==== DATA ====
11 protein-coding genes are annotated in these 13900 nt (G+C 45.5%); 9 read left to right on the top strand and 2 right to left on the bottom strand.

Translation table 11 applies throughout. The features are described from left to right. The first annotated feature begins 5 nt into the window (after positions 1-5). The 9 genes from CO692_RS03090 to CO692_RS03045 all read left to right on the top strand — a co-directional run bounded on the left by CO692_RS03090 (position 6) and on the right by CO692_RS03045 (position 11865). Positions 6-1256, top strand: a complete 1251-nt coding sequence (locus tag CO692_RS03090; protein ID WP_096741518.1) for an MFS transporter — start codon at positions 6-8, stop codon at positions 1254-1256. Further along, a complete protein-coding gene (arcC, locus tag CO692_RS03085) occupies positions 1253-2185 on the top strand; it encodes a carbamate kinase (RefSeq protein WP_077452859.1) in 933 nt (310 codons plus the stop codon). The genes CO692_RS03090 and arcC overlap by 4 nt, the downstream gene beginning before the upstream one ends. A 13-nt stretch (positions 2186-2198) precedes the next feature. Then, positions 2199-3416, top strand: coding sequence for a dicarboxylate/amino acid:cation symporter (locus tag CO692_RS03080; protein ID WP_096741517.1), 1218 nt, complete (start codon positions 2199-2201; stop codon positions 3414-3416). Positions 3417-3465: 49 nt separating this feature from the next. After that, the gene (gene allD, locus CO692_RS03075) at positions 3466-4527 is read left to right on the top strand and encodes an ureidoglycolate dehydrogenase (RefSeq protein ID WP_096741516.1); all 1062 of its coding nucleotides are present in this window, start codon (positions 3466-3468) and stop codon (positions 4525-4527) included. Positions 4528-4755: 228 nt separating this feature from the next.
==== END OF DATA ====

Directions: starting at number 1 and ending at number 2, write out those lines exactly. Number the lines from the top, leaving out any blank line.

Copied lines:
11 protein-coding genes are annotated in these 13900 nt (G+C 45.5%); 9 read left to right on the top strand and 2 right to left on the bottom strand.

Translation table 11 applies throughout. The features are described from left to right. The first annotated feature begins 5 nt into the window (after positions 1-5). The 9 genes from CO692_RS03090 to CO692_RS03045 all read left to right on the top strand — a co-directional run bounded on the left by CO692_RS03090 (position 6) and on the right by CO692_RS03045 (position 11865). Positions 6-1256, top strand: a complete 1251-nt coding sequence (locus tag CO692_RS03090; protein ID WP_096741518.1) for an MFS transporter — start codon at positions 6-8, stop codon at positions 1254-1256. Further along, a complete protein-coding gene (arcC, locus tag CO692_RS03085) occupies positions 1253-2185 on the top strand; it encodes a carbamate kinase (RefSeq protein WP_077452859.1) in 933 nt (310 codons plus the stop codon). The genes CO692_RS03090 and arcC overlap by 4 nt, the downstream gene beginning before the upstream one ends. A 13-nt stretch (positions 2186-2198) precedes the next feature. Then, positions 2199-3416, top strand: coding sequence for a dicarboxylate/amino acid:cation symporter (locus tag CO692_RS03080; protein ID WP_096741517.1), 1218 nt, complete (start codon positions 2199-2201; stop codon positions 3414-3416). Positions 3417-3465: 49 nt separating this feature from the next. After that, the gene (gene allD, locus CO692_RS03075) at positions 3466-4527 is read left to right on the top strand and encodes an ureidoglycolate dehydrogenase (RefSeq protein ID WP_096741516.1); all 1062 of its coding nucleotides are present in this window, start codon (positions 3466-3468) and stop codon (positions 4525-4527) included. Positions 4528-4755: 228 nt separating this feature from the next.